Both the Lower and Upper houses of Russia’s Federal Assembly – the State Duma and the Federation Council, respectively – both passed the amendments to Russia’s Citizenship Law, which will enable foreigners to obtain Russian nationality without renouncing their original citizenship, on Friday, reports the Moscow Times.
Lawmakers, who have described the amendments as “revolutionary”, passed the legislation just ten days after the executive submitted it to the Federal Assembly for consideration. All that remains before the changes can take effect is a signature from President Putin and a 90-day waiting period following the law’s publication in the official gazette.
The changes also do away with previous requirements mandating the children and spouses of Russian nationals reside in Russia for five consecutive years before becoming eligible for citizenship themselves.
In our previous coverage of the legislation from February, we explained the significance of the then-draft bill:
While native Russians have never been barred from obtaining second citizenships – in fact, explains Nuri Katz of Apex Capital Partners, this right is constitutionally guaranteed – non-natives hoping to become naturalized Russians are required to give up their original nationalities.
“It now appears the government may allow foreigners to acquire Russian citizenship while maintaining their previous one,” says Katz.
While the change would not, in itself, bolster Russian participation in CIPs around the world, it would enable scores of foreigners to become Russian. “It could allow Russia to create its own version of a citizenship by investment program, something that would be wildly popular amongst elites of the former Soviet countries as well as – most likely – China, and possibly other countries,” Katz points out. “There has been talk of creating such a program but so far President Putin seems to be against this.”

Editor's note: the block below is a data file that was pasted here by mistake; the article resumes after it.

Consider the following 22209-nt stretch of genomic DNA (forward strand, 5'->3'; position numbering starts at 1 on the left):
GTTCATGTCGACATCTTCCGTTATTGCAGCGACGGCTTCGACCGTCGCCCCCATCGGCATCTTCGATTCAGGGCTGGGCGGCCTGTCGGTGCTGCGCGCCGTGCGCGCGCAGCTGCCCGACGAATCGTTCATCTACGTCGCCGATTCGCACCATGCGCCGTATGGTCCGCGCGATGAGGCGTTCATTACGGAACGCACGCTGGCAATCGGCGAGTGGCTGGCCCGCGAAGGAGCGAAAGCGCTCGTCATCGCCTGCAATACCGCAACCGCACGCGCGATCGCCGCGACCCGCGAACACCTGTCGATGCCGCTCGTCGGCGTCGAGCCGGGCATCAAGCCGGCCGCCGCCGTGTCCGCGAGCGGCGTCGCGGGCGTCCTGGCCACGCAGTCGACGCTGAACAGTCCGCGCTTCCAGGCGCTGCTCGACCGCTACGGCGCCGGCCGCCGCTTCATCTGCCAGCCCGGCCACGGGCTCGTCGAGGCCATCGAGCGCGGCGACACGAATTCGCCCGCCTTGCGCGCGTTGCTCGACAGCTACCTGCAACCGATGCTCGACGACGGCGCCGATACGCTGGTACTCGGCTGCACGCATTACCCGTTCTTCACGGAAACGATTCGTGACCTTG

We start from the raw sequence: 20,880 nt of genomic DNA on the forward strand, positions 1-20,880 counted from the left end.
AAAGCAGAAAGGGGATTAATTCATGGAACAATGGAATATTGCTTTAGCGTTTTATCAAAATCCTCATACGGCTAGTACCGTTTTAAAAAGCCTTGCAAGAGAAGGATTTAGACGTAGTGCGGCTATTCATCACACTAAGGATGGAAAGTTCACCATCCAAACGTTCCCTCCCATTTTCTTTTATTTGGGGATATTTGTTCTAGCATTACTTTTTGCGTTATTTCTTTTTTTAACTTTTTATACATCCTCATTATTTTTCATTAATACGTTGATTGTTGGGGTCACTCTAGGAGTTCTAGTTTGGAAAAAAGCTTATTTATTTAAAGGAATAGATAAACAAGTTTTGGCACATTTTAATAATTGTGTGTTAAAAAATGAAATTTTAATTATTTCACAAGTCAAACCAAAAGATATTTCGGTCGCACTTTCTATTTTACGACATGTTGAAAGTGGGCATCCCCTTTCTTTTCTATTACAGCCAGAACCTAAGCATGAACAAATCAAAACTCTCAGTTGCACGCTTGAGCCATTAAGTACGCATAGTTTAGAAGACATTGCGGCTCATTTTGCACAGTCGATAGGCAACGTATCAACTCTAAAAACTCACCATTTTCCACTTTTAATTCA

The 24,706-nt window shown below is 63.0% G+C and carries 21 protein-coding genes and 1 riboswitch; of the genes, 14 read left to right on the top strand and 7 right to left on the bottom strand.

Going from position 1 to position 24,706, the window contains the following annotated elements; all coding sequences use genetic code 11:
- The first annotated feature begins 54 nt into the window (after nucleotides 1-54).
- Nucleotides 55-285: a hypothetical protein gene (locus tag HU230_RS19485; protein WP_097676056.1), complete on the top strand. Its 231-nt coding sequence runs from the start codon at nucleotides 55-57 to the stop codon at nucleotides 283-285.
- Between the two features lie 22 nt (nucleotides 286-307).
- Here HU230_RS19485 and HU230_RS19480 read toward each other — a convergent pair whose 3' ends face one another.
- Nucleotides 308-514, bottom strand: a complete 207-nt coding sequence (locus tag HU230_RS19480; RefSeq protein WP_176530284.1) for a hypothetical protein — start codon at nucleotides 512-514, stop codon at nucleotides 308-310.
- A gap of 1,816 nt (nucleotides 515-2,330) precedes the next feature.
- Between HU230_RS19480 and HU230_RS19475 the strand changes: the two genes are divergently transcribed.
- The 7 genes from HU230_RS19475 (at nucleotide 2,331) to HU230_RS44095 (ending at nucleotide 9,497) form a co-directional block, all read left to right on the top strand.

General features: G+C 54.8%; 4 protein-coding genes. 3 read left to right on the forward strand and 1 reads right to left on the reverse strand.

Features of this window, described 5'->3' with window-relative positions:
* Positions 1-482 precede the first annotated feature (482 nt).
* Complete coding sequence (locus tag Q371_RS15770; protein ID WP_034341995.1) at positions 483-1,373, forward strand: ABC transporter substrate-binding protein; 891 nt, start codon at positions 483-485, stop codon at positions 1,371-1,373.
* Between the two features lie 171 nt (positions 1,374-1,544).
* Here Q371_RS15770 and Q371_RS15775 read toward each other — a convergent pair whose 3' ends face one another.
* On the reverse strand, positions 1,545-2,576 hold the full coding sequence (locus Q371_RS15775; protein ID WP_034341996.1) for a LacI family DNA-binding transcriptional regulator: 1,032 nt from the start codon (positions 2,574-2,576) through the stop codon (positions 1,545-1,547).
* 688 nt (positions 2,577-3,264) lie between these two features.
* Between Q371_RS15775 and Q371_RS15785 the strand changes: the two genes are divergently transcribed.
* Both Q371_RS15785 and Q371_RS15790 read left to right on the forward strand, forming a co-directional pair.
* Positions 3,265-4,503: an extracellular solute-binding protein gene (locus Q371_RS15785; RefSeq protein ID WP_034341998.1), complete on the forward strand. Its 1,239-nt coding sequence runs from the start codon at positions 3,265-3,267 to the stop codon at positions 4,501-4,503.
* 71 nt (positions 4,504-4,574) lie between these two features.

To whom would Russian citizenship by investment be attractive?
To plenty of people. Russia is such a world unto itself that, even in the absence of visa-free travel to destinations like Schengen, the UK, the US, Canada, etc., a CIP would – if priced correctly – be a very intriguing proposition for tech-entrepreneurs from Tashkent, property developers from Odessa, hoteliers from Tbilisi, or whoever else who might want to stroll down Tverskaya Street feeling at home.
The liberalized naturalization regime is an integral part of the government’s plan to tackle the country’s severe demographic decline by adding as many as 10 million news citizens in just a few years.
In 2019, deaths outnumbered births by 250,000. Immigration has, to some degree, stemmed this decline, but Russia’s population today is the same as it was three decades ago, about 147 million people.
Putin now hopes to drastically bolster that figure by incorporating up to ten million new citizens – chiefly Russian-speakers from what’s referred to as “fraternal states”, a euphemism for former Soviet Republics. Putin has also personally called for the removal of Russian language tests for Ukrainian and Belarusian citizenship applicants and fast-tracked the applications of Donbass-region refugees.